The “Segway Human Transporter” is out in the open now – Dean Kamen’s battery-powered, highly balanced scooter that caused a hubbub when some high-tech folks gushed enthusiastic and it leaked into the press. I kind of like the looks of it (here’s The New York Times article about it). […] continuedRead more
A fascinating look at technology recycling – and a sobering example of how little the assets of failed dot-coms are worth. Kaiser Foundation Hospitals is taking over Webvan’s lease on its giant Oakland warehouse and buying the software and machinery to run Webvan’s highly automated equipment.
Webvan spent twenty million dollars on equipment for high speed distribution, and one hundred million dollars developing the software to run the warehouse. […] continuedRead more
John Heilemann wrote an article for PC Magazine a few weeks ago describing some of the things that might become part of our world in the next thirty years. It’s always dangerous to predict the future, but his central point is well taken and already starting to be felt. The next wave will not be about computers, but rather about what can be accomplished with ubiquitous computing power. […] continuedRead more
One of the pieces of legislation being reviewed to deal with terrorism would permit Internet surveillance without a court order. The scope of that surveillance was debated at a Congressional committee meeting on Tuesday. The bill’s advocates argue that prosecutors should be able to intercept e-mail headers (TO: and FROM:), since it’s analogous to what they can discover about incoming and outgoing phone calls. […] continuedRead more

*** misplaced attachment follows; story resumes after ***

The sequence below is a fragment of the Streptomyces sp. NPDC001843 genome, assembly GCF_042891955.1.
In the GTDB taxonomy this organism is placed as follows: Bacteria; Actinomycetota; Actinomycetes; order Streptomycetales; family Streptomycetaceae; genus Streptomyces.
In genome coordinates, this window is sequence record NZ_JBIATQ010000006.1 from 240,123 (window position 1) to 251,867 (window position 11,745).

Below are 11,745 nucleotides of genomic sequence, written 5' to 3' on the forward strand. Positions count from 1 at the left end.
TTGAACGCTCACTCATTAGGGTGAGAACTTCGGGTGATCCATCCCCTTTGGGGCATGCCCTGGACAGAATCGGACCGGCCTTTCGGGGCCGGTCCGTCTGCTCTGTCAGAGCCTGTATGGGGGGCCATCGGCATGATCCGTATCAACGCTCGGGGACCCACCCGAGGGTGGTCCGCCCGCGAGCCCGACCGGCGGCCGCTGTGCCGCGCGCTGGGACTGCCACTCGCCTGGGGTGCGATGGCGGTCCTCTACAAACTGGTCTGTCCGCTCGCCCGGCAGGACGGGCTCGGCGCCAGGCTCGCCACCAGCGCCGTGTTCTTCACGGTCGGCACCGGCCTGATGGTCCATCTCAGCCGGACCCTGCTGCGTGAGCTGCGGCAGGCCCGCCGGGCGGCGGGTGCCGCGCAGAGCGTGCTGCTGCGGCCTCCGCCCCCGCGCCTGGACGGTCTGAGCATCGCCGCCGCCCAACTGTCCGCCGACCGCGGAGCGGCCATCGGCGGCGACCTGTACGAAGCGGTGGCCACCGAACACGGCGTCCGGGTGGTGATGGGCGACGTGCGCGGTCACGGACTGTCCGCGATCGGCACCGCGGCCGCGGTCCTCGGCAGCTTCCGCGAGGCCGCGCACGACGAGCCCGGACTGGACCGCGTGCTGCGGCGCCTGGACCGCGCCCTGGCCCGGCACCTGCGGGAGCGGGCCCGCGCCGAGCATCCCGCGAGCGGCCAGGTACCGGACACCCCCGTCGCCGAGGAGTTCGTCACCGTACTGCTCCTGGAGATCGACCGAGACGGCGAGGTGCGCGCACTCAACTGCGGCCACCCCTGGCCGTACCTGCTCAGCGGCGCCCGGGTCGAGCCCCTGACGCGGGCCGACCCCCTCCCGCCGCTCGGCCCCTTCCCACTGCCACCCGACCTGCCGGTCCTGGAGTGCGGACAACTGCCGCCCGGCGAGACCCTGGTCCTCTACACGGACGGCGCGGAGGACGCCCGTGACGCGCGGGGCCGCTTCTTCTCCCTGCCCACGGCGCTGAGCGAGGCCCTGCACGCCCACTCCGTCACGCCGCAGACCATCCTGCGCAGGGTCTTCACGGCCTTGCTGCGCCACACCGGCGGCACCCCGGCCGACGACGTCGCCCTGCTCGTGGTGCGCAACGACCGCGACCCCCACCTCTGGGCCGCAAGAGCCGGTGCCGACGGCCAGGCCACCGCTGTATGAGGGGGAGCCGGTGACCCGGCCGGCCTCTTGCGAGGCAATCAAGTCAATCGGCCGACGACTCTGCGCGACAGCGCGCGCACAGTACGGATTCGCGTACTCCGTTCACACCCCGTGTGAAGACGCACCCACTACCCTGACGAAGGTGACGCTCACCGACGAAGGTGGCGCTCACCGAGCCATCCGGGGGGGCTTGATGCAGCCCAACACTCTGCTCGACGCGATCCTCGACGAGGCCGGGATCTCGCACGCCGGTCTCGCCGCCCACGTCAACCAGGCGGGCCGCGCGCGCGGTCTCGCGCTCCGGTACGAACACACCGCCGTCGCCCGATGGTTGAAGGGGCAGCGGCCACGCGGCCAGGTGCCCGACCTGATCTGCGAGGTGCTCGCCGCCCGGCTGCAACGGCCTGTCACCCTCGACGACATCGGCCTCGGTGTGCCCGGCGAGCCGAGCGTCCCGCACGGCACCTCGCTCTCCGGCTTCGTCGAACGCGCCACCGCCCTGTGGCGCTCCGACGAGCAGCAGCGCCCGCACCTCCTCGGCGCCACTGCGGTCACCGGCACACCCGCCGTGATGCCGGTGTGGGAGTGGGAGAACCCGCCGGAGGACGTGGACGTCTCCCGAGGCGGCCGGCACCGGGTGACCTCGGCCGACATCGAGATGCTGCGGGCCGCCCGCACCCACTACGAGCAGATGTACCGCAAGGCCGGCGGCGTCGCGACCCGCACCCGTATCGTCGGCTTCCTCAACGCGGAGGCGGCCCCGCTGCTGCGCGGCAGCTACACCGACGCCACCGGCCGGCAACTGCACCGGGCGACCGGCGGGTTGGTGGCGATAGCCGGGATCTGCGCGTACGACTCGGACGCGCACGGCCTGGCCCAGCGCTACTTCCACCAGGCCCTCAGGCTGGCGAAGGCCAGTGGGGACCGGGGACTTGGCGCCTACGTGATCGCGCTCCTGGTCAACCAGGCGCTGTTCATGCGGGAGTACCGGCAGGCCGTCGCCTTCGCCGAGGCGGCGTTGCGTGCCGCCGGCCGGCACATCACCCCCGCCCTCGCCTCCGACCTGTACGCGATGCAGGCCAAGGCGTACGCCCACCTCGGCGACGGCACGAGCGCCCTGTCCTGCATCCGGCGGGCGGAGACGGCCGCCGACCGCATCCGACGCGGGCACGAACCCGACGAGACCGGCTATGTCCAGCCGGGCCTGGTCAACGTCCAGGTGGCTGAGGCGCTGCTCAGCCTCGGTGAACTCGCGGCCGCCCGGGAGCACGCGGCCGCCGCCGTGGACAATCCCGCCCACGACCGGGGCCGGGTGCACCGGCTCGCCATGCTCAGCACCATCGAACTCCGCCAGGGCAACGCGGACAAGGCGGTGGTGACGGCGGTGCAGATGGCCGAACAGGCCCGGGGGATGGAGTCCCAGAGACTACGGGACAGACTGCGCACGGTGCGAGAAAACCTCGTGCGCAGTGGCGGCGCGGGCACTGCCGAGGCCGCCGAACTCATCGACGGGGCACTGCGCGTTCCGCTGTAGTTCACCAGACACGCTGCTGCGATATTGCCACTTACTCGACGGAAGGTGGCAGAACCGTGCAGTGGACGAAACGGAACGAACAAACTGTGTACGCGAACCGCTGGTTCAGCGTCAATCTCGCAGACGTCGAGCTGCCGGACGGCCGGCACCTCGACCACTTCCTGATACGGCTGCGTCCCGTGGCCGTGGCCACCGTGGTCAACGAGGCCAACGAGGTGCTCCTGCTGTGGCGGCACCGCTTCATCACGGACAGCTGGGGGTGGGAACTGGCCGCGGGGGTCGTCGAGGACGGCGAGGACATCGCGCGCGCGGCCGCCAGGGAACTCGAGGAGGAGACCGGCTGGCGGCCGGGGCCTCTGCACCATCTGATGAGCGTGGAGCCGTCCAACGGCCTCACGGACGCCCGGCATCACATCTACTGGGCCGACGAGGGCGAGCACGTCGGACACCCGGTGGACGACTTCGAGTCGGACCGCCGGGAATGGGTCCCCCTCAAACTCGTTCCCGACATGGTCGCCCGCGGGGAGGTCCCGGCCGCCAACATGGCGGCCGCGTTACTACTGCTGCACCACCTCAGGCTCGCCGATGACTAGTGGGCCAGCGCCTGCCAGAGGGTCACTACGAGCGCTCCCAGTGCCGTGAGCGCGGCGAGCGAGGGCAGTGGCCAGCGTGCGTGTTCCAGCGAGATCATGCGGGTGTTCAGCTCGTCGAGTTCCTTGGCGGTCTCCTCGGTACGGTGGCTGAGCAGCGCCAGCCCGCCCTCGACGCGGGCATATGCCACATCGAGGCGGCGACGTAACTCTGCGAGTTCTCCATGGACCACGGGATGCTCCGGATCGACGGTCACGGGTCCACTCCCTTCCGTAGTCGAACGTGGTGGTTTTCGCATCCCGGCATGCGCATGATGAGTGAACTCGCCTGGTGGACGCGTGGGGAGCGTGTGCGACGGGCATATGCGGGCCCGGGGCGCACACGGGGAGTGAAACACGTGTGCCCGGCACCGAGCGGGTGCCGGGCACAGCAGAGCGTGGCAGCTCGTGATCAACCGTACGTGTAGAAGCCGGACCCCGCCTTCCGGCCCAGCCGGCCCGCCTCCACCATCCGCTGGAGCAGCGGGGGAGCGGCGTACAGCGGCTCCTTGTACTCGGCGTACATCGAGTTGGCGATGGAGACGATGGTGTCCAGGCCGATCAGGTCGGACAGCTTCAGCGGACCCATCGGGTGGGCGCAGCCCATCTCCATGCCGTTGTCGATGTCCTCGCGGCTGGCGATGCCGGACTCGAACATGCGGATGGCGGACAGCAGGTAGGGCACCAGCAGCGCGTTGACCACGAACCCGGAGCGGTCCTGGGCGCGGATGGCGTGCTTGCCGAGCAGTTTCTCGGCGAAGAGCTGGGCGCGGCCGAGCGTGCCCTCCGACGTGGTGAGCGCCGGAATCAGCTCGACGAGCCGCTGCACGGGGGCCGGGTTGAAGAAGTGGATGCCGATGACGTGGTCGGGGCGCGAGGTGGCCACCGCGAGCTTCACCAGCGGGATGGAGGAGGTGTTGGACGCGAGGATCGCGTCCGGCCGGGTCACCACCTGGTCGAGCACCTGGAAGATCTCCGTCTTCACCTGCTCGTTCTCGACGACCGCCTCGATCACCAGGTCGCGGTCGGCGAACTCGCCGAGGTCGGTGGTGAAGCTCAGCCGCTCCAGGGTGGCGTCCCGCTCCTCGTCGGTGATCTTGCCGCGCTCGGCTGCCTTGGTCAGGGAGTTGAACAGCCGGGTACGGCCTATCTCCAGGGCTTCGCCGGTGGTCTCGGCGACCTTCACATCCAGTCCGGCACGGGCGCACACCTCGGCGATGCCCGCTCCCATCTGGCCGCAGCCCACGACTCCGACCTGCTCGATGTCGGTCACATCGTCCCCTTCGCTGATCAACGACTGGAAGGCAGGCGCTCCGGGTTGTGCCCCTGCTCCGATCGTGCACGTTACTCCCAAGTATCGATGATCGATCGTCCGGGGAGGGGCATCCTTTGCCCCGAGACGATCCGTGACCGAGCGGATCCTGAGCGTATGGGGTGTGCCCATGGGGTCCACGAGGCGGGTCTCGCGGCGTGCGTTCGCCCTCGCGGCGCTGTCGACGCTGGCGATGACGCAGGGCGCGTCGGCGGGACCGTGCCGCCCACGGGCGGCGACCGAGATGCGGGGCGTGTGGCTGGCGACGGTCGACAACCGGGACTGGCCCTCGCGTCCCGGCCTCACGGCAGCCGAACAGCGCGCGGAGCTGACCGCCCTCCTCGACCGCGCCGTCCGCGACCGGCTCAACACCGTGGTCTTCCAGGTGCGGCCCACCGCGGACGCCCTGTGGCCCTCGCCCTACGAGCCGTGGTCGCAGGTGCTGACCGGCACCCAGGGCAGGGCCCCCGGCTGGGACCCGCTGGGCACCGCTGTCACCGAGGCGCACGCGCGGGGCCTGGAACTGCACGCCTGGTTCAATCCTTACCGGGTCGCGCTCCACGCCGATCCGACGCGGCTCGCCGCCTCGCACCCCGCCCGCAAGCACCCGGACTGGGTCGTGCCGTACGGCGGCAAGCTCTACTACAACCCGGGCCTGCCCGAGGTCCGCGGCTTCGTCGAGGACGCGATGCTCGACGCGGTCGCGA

The Santa Rosa Press Democrat has somebody working their Business section with an anti-Microsoft grudge. The paper has been more and more bold about printing articles bashing Microsoft as if they’re straight news items. It’s confusing to people – a combination of misinformation and half-truths, with no indication that there’s another side. […] continuedRead more
I find I’m spending more and more time at Slate Magazine for news and politics. A particularly valuable daily feature is called “Today’s Papers,” which compares the front pages of the nation’s largest daily newspapers – always fascinating, sometimes eye-opening. Recommended for news junkies.[…] continued Read more
Despite past differences, you may have the impression that America has been united by this tragedy. I offer this without further comment.
According to The Washington Post and the New York Times, Jerry Falwell and Pat Robertson said that liberal civil liberties groups, feminists, homosexuals and abortion rights supporters bear partial responsibility for Tuesday’s terrorist attacks. […] continuedRead more
The nation is entering into a debate about the relationship between privacy and national security. Regardless of where you stand, encourage the debate to be fair, reasonable, and deeply considered. A rush to cut off privacy and anonymity may seem tempting in light of the terrorist attacks, but our liberties are built on more than an obsession with security. […] continuedRead more
The World Trade Center disaster has already generated a tremendous amount of e-mail spam and chain letters. As this article points out, you can count on a lot of hoaxes to be disseminated by e-mail in the next few weeks. Exercise a high degree of caution before you forward an e-mail message to your favorite fifty friends. […] continuedRead more
A thought-provoking commentary on the disaster and the reactions to it. You may want to hit the author, Alexander Cockburn, by the end of it (complain to him, not me), but I found it to be more interesting than most of the other coverage so far.[…] continued Read more